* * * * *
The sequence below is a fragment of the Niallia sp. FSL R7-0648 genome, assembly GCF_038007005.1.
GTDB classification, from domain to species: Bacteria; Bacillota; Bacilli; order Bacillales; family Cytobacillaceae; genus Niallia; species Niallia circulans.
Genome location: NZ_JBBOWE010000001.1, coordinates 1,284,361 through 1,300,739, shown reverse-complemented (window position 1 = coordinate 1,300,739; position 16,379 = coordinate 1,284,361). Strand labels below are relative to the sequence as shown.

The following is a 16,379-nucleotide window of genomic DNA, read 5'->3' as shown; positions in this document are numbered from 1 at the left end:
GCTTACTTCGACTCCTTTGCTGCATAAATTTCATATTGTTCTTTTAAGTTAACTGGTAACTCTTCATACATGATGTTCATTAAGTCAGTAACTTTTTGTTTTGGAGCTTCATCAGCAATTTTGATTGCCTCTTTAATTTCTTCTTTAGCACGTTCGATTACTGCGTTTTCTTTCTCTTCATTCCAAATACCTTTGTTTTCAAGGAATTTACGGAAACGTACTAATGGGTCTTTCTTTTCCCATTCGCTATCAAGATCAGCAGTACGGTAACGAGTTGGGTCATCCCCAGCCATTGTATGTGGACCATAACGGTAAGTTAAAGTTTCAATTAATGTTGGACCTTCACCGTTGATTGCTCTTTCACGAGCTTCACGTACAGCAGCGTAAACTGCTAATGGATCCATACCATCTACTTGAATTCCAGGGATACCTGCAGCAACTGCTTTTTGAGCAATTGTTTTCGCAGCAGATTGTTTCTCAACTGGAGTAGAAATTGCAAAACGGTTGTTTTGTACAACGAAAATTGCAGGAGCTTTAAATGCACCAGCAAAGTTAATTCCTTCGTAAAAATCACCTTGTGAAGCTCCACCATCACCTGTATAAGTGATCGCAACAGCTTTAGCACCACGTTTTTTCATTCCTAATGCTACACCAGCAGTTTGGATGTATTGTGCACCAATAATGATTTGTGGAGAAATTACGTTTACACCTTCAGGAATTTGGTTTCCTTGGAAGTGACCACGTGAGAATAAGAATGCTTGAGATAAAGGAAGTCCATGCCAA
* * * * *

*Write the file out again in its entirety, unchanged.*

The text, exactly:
The sequence below is a fragment of the Niallia sp. FSL R7-0648 genome, assembly GCF_038007005.1.
GTDB classification, from domain to species: Bacteria; Bacillota; Bacilli; order Bacillales; family Cytobacillaceae; genus Niallia; species Niallia circulans.
Genome location: NZ_JBBOWE010000001.1, coordinates 1,284,361 through 1,300,739, shown reverse-complemented (window position 1 = coordinate 1,300,739; position 16,379 = coordinate 1,284,361). Strand labels below are relative to the sequence as shown.

The following is a 16,379-nucleotide window of genomic DNA, read 5'->3' as shown; positions in this document are numbered from 1 at the left end:
GCTTACTTCGACTCCTTTGCTGCATAAATTTCATATTGTTCTTTTAAGTTAACTGGTAACTCTTCATACATGATGTTCATTAAGTCAGTAACTTTTTGTTTTGGAGCTTCATCAGCAATTTTGATTGCCTCTTTAATTTCTTCTTTAGCACGTTCGATTACTGCGTTTTCTTTCTCTTCATTCCAAATACCTTTGTTTTCAAGGAATTTACGGAAACGTACTAATGGGTCTTTCTTTTCCCATTCGCTATCAAGATCAGCAGTACGGTAACGAGTTGGGTCATCCCCAGCCATTGTATGTGGACCATAACGGTAAGTTAAAGTTTCAATTAATGTTGGACCTTCACCGTTGATTGCTCTTTCACGAGCTTCACGTACAGCAGCGTAAACTGCTAATGGATCCATACCATCTACTTGAATTCCAGGGATACCTGCAGCAACTGCTTTTTGAGCAATTGTTTTCGCAGCAGATTGTTTCTCAACTGGAGTAGAAATTGCAAAACGGTTGTTTTGTACAACGAAAATTGCAGGAGCTTTAAATGCACCAGCAAAGTTAATTCCTTCGTAAAAATCACCTTGTGAAGCTCCACCATCACCTGTATAAGTGATCGCAACAGCTTTAGCACCACGTTTTTTCATTCCTAATGCTACACCAGCAGTTTGGATGTATTGTGCACCAATAATGATTTGTGGAGAAATTACGTTTACACCTTCAGGAATTTGGTTTCCTTGGAAGTGACCACGTGAGAATAAGAATGCTTGAGATAAAGGAAGTCCATGCCAA